In this chapter, John L. Esposito does the daunting job of summarizing a millennium of Muslim history in less than five pages. According to Esposito, Islam resembles Christianity in that its main objective is to market itself. However, it also differs from Christianity in the sense that it prides itself on passing its message to all corners of the world with a tolerant instead of a destructive hand. The purpose of the Quran is to change the world for better, but not to damage it. All the cities in the early Muslim conquest were offered three options: become Muslim, accept the religion and pay a certain levy to the ruling authority, and face it off and become decimated. In those days, Muslims were factional, and Esposito delves on the main game changers in Islamic politics. According to the author, the Kharijites were stern Quranic literalists, who perceived any sinful act as a demeaning deed against Islam. The main difference that stems from the two major factions of Islam, Shii, and Sunni, is that the Shii pledged allegiance to familial progression to leadership.
The chapter goes ahead to state that following the demise of Prophet Mohammed, the Rightly Guided Caliphs formed an establishment (632) through a vote cast by tribal elders. This caused a major friction between the Sunni and Shii in that although the Sunni were satisfied with this arrangement, the Shii factions disliked the idea of dishonoring the original lineage of the prophet. Following this disagreement among others, the establishment of the Caliphs was short-lived and was terminated in unpleasant and unexpected manner. Eventually, the Umayyad Empire was created at the termination of the abnormally bloody era.The Umayyad Empire ruled until 750 and were subsequently substituted by the Abbasid Caliphate. Under Abbasid authority and patronage, the spirit of Islam was revived and for once credited a large portion of its achievement to conquest by cultural domination and trade instead of force. During this time, Ulama, religious professional elite, was formed. Unfortunately, the regime of the Abbasid Caliphate faced a major political decline in 950 owing to the absolute scope of geography under the rule.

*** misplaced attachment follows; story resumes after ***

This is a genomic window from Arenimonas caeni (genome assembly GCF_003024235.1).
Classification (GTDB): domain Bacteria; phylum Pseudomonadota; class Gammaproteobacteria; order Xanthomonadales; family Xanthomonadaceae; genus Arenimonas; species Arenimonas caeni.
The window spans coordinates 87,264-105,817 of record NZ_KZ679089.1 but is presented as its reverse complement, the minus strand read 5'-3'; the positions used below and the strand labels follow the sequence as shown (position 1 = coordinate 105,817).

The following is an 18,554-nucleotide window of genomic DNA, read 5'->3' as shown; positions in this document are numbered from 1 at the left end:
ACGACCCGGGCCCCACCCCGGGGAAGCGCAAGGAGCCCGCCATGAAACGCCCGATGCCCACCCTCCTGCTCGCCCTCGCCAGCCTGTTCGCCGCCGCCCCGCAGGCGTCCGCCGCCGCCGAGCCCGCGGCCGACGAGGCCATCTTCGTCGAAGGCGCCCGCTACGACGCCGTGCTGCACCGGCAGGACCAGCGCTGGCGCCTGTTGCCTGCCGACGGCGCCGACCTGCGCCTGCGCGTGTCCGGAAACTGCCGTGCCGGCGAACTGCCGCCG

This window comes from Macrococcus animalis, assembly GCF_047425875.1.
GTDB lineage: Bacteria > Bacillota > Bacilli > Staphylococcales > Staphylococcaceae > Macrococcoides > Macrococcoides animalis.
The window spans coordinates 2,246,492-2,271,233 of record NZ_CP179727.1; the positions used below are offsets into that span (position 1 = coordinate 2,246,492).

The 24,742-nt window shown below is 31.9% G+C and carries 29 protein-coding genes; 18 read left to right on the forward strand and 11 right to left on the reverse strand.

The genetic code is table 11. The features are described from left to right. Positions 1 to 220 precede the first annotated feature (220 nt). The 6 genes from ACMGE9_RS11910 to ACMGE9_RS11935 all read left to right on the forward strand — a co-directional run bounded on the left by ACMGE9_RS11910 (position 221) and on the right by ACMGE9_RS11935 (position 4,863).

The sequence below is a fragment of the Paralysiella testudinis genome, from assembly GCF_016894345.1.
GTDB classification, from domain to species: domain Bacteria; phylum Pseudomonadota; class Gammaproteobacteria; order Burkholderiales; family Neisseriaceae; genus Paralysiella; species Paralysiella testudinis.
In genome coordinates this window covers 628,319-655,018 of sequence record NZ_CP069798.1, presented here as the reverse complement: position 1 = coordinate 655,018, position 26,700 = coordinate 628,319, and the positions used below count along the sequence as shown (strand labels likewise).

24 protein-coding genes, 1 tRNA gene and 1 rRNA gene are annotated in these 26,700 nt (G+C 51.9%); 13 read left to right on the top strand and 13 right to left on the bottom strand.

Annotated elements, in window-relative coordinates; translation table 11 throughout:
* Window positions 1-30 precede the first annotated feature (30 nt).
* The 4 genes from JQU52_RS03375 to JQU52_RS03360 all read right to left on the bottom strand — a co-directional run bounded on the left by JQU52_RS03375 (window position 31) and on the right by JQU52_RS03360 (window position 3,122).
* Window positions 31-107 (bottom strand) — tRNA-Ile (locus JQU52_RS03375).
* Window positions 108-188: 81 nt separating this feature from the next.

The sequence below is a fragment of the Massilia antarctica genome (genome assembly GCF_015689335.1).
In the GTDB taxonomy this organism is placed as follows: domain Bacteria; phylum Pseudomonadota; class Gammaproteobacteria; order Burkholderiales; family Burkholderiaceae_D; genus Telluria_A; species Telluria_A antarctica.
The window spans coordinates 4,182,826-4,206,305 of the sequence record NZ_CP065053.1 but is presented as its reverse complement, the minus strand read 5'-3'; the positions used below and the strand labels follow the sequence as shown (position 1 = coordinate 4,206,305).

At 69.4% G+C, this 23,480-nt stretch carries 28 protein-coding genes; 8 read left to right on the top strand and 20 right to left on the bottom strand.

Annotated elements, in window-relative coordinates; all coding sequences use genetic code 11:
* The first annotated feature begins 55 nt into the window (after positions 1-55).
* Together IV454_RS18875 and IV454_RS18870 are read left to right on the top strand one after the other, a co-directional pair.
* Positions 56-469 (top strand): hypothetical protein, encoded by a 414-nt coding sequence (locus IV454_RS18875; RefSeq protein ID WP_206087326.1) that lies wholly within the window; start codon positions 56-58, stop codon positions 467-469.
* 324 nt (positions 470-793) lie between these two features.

Further, Esposito details the manner in which the Muslim reacted to the Crusades, particularly in Jerusalem. Originally, the Arabs conquered the city in 638, thus leaving the Jewish and Christian populaces largely undisturbed. Nonetheless, following the defeat of the Constantinople by the Arabs in 1071, it was feared that the occurrence was a sign of big things to come, the conquest of the Western world by the Arabs. In retaliation, a Crusade was organized in 1095 to reclaim Jerusalem. In 1099, Crusaders arrived and killed all Muslims, and their buildings were desecrated and renovated to serve Christian ends. On the contrary, Arab forces regained control of Jerusalem in 1187, but they did not kill Christians or destroy their buildings. According to Esposito, at the conclusion of the Crusades, the purpose of the wars was to bring together the Christian religion under one flag. However, this was not the case since it was now more divided than ever by theological disagreements and infighting. Following the official conclusion of the Crusades in 1453, the Muslims, and not their Christian counterparts were the ones who remained united. The regime of the Abbasid Caliphate concluded formally after Baghdad was sacked by the Monguls in 1258. By the 16th century, three great Sultanates characterized the Muslim world: The Ottoman Turkish Empire, the Persian Safavid Empire, and the Mughal Empire.
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